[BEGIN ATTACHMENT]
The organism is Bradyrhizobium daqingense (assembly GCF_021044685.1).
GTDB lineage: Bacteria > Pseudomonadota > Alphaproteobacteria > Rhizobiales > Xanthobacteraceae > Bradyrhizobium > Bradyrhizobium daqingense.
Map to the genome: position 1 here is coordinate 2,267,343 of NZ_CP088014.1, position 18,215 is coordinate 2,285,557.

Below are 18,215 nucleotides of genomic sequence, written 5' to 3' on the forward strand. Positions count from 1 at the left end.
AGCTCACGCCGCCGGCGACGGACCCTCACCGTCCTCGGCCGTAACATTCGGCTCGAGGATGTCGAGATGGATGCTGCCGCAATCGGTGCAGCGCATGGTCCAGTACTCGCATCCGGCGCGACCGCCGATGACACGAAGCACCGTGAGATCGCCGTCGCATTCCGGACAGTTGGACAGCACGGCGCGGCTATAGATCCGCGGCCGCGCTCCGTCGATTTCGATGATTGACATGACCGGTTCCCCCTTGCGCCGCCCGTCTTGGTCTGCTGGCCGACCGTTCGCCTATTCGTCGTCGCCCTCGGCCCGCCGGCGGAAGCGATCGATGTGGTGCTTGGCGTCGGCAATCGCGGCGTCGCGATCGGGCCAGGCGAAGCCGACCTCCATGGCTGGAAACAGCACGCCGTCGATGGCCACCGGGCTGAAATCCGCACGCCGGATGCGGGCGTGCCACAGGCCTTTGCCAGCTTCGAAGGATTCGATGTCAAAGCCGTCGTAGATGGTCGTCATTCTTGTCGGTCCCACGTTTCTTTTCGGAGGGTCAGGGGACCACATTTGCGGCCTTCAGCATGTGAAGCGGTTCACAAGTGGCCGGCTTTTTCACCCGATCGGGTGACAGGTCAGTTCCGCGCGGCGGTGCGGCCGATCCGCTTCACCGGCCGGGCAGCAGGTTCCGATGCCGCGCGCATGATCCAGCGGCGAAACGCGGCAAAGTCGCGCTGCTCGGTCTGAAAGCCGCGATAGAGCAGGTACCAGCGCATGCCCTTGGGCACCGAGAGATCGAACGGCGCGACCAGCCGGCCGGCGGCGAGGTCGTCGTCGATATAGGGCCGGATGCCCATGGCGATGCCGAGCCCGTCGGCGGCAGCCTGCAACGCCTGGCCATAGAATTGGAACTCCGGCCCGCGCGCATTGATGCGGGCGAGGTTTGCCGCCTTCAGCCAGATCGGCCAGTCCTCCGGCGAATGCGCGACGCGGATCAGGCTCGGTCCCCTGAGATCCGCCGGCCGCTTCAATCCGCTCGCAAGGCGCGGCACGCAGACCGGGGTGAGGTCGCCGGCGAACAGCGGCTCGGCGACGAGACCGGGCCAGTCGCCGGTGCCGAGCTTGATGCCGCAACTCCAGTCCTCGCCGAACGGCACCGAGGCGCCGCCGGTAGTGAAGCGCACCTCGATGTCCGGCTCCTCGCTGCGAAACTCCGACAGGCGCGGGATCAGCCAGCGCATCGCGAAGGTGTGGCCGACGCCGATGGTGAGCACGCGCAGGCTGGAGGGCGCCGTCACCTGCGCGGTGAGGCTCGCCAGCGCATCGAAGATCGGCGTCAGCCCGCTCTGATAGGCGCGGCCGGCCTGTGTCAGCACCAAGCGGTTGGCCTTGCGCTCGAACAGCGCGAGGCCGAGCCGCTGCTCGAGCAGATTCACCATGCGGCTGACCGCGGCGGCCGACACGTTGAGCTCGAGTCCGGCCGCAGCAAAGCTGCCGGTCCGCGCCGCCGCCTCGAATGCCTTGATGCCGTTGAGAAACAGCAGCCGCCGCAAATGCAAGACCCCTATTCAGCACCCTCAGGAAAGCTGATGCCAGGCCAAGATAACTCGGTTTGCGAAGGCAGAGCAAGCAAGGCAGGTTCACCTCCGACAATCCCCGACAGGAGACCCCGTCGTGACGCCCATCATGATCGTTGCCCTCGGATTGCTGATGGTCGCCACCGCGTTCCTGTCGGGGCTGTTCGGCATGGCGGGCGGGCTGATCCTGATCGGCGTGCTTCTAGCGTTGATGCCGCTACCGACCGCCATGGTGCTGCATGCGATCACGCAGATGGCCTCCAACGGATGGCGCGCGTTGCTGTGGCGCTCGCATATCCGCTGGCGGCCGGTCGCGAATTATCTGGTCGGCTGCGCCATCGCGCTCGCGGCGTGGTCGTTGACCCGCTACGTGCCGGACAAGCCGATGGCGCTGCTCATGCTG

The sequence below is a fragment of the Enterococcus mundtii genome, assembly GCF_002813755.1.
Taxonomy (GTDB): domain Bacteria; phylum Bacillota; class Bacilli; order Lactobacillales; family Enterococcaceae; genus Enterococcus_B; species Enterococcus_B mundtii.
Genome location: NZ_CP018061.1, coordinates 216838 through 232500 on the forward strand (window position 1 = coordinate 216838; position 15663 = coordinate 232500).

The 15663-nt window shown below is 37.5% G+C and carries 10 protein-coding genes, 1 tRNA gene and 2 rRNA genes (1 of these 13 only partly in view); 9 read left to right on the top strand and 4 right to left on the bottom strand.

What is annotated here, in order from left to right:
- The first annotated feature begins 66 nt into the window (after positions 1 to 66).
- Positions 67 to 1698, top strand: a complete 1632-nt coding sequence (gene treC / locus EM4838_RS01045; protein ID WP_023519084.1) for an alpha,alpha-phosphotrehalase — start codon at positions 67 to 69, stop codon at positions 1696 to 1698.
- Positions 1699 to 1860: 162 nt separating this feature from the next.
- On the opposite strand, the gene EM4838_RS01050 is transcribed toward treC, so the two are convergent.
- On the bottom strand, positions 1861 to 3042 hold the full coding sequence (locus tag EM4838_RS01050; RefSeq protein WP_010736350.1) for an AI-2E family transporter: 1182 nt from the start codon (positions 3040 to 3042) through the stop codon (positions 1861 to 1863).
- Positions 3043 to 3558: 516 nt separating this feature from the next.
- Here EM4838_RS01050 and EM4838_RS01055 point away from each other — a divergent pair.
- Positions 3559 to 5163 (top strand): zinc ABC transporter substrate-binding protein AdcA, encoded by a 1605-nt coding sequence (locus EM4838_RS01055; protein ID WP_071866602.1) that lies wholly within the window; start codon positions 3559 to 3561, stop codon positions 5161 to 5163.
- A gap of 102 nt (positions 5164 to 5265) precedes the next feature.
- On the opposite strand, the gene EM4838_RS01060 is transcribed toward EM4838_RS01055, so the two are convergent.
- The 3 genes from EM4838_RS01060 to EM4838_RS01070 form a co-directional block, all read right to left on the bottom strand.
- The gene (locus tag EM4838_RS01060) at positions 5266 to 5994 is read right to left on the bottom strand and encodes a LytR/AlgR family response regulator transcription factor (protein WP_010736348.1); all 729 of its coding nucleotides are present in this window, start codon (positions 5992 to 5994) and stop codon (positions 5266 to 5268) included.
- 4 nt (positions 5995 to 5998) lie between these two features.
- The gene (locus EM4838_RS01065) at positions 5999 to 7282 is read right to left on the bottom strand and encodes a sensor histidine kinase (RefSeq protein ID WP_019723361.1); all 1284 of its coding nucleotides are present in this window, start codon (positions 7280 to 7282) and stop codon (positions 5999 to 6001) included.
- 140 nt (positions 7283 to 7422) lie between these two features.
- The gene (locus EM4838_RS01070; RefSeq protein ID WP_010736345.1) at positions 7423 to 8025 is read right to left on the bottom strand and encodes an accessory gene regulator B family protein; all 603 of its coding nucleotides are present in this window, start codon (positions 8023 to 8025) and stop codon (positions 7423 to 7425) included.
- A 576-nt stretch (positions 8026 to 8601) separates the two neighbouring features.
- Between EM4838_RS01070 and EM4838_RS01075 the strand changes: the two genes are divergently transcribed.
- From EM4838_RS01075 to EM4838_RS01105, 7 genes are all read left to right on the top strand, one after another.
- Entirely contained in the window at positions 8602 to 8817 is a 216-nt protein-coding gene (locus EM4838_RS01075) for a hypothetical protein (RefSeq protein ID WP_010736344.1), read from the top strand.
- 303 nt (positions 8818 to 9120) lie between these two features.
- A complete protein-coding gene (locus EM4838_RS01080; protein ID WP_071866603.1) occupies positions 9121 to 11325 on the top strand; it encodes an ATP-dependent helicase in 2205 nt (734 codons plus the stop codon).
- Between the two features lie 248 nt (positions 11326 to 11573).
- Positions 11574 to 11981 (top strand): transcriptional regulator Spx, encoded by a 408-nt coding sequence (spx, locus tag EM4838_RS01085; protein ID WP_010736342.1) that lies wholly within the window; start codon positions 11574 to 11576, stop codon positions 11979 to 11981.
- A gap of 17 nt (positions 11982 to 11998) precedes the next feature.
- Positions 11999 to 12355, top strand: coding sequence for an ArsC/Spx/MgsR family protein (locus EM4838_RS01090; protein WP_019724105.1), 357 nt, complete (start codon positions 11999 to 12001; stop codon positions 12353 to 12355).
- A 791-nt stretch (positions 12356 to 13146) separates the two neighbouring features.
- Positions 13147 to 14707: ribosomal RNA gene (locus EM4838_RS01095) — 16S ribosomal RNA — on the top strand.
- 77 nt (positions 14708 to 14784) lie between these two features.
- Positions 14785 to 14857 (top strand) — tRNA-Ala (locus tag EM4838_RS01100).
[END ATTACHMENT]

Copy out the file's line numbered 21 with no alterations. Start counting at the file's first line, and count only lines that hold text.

- The 3 genes from EM4838_RS01060 to EM4838_RS01070 form a co-directional block, all read right to left on the bottom strand.